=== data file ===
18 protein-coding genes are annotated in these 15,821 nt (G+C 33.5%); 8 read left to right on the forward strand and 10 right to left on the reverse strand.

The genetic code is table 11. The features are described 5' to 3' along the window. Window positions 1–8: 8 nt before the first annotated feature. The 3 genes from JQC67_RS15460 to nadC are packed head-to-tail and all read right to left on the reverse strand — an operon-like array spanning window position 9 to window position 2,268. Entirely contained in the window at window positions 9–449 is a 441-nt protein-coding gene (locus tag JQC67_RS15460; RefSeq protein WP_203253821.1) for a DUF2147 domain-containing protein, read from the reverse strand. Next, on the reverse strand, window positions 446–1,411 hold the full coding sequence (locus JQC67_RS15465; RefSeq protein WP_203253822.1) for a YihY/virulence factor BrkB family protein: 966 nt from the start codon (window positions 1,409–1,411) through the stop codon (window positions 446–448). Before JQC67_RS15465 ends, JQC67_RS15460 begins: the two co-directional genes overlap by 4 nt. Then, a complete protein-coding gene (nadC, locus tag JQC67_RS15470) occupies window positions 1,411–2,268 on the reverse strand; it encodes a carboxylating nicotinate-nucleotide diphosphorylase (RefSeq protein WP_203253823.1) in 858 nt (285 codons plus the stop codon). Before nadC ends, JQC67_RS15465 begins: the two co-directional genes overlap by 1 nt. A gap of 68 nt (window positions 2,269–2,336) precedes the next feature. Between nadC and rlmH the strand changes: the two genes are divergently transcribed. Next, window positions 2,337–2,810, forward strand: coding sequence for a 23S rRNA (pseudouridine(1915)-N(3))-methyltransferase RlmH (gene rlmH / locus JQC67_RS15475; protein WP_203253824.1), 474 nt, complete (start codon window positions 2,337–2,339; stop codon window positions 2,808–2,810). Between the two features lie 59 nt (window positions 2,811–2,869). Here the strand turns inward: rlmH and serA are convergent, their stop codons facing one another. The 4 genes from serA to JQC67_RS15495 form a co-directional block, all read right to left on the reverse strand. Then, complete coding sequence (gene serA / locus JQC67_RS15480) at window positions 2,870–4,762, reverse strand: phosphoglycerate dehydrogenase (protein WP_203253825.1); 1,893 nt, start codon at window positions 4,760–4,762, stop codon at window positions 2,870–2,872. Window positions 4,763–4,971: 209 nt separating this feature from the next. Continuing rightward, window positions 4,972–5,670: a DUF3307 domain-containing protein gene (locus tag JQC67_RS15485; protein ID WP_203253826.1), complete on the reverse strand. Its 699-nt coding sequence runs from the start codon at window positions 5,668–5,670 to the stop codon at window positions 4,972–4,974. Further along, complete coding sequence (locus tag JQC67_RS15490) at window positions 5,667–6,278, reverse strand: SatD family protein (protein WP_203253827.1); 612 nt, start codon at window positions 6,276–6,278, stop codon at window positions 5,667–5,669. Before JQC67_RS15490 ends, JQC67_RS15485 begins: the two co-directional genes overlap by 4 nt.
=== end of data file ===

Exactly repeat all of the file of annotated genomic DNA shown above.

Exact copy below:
18 protein-coding genes are annotated in these 15,821 nt (G+C 33.5%); 8 read left to right on the forward strand and 10 right to left on the reverse strand.

The genetic code is table 11. The features are described 5' to 3' along the window. Window positions 1–8: 8 nt before the first annotated feature. The 3 genes from JQC67_RS15460 to nadC are packed head-to-tail and all read right to left on the reverse strand — an operon-like array spanning window position 9 to window position 2,268. Entirely contained in the window at window positions 9–449 is a 441-nt protein-coding gene (locus tag JQC67_RS15460; RefSeq protein WP_203253821.1) for a DUF2147 domain-containing protein, read from the reverse strand. Next, on the reverse strand, window positions 446–1,411 hold the full coding sequence (locus JQC67_RS15465; RefSeq protein WP_203253822.1) for a YihY/virulence factor BrkB family protein: 966 nt from the start codon (window positions 1,409–1,411) through the stop codon (window positions 446–448). Before JQC67_RS15465 ends, JQC67_RS15460 begins: the two co-directional genes overlap by 4 nt. Then, a complete protein-coding gene (nadC, locus tag JQC67_RS15470) occupies window positions 1,411–2,268 on the reverse strand; it encodes a carboxylating nicotinate-nucleotide diphosphorylase (RefSeq protein WP_203253823.1) in 858 nt (285 codons plus the stop codon). Before nadC ends, JQC67_RS15465 begins: the two co-directional genes overlap by 1 nt. A gap of 68 nt (window positions 2,269–2,336) precedes the next feature. Between nadC and rlmH the strand changes: the two genes are divergently transcribed. Next, window positions 2,337–2,810, forward strand: coding sequence for a 23S rRNA (pseudouridine(1915)-N(3))-methyltransferase RlmH (gene rlmH / locus JQC67_RS15475; protein WP_203253824.1), 474 nt, complete (start codon window positions 2,337–2,339; stop codon window positions 2,808–2,810). Between the two features lie 59 nt (window positions 2,811–2,869). Here the strand turns inward: rlmH and serA are convergent, their stop codons facing one another. The 4 genes from serA to JQC67_RS15495 form a co-directional block, all read right to left on the reverse strand. Then, complete coding sequence (gene serA / locus JQC67_RS15480) at window positions 2,870–4,762, reverse strand: phosphoglycerate dehydrogenase (protein WP_203253825.1); 1,893 nt, start codon at window positions 4,760–4,762, stop codon at window positions 2,870–2,872. Window positions 4,763–4,971: 209 nt separating this feature from the next. Continuing rightward, window positions 4,972–5,670: a DUF3307 domain-containing protein gene (locus tag JQC67_RS15485; protein ID WP_203253826.1), complete on the reverse strand. Its 699-nt coding sequence runs from the start codon at window positions 5,668–5,670 to the stop codon at window positions 4,972–4,974. Further along, complete coding sequence (locus tag JQC67_RS15490) at window positions 5,667–6,278, reverse strand: SatD family protein (protein WP_203253827.1); 612 nt, start codon at window positions 6,276–6,278, stop codon at window positions 5,667–5,669. Before JQC67_RS15490 ends, JQC67_RS15485 begins: the two co-directional genes overlap by 4 nt.